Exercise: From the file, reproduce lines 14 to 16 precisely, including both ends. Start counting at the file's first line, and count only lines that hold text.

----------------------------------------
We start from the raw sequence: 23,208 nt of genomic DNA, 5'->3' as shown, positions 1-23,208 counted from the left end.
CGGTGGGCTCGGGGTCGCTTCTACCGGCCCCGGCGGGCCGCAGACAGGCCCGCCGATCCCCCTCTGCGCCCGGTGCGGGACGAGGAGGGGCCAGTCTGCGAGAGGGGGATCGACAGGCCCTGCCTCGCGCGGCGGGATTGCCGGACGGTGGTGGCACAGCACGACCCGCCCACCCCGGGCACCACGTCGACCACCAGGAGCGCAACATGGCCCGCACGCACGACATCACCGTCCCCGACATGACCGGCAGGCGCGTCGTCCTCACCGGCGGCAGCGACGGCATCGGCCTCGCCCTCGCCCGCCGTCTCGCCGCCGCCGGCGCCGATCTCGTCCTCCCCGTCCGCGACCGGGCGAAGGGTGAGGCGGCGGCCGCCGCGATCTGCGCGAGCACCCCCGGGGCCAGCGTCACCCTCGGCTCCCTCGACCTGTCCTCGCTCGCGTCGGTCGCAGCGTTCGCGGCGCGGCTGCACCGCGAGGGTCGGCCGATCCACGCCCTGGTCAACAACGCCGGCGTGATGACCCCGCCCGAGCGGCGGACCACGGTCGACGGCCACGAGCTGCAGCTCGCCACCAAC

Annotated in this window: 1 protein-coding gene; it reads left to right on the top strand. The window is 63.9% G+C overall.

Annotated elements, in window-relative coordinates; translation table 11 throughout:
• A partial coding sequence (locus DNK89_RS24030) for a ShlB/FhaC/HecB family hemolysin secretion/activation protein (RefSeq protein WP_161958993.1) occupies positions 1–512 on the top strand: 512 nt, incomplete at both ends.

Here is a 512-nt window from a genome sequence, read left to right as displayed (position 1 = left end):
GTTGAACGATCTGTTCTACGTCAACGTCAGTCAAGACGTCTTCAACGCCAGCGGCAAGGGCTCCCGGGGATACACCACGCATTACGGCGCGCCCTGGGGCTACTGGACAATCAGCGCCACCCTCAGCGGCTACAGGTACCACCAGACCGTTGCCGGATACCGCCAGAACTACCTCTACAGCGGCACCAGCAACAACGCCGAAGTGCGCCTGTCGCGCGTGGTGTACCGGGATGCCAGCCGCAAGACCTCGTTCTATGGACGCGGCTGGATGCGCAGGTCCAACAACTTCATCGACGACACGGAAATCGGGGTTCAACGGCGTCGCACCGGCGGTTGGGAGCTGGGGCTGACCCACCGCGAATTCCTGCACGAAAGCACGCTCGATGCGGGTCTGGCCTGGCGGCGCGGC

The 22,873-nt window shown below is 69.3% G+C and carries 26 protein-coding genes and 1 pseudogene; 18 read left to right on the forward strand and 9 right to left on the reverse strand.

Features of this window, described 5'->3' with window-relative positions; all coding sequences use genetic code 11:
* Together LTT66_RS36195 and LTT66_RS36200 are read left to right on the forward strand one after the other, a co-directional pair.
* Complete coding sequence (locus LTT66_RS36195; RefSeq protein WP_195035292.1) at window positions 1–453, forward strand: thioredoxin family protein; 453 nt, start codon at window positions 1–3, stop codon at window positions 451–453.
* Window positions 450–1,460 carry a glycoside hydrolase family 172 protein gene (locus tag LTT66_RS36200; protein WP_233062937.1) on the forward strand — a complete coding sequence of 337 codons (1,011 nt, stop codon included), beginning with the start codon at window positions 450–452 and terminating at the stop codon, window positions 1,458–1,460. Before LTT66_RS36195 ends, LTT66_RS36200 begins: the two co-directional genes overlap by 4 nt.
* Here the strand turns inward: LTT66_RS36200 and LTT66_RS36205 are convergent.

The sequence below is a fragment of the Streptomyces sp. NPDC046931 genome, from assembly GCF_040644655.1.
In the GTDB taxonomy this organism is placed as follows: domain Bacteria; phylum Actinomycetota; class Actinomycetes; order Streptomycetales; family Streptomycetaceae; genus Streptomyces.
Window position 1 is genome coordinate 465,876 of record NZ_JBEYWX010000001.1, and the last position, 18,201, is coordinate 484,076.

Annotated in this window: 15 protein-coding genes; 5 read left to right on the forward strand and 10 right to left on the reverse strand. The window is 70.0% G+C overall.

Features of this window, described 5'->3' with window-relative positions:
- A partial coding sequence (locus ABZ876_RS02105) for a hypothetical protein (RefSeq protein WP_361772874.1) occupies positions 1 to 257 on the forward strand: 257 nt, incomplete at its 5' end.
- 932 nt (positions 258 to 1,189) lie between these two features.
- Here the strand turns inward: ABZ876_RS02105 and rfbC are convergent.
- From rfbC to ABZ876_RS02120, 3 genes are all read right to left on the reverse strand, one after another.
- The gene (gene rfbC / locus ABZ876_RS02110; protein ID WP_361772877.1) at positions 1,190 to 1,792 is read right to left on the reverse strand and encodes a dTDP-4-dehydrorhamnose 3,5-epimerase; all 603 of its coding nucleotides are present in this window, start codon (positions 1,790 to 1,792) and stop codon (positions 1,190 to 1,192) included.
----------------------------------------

The sequence below is a fragment of the Streptomyces sp. NPDC046931 genome, from assembly GCF_040644655.1.
In the GTDB taxonomy this organism is placed as follows: domain Bacteria; phylum Actinomycetota; class Actinomycetes; order Streptomycetales; family Streptomycetaceae; genus Streptomyces.
Window position 1 is genome coordinate 465,876 of record NZ_JBEYWX010000001.1, and the last position, 18,201, is coordinate 484,076.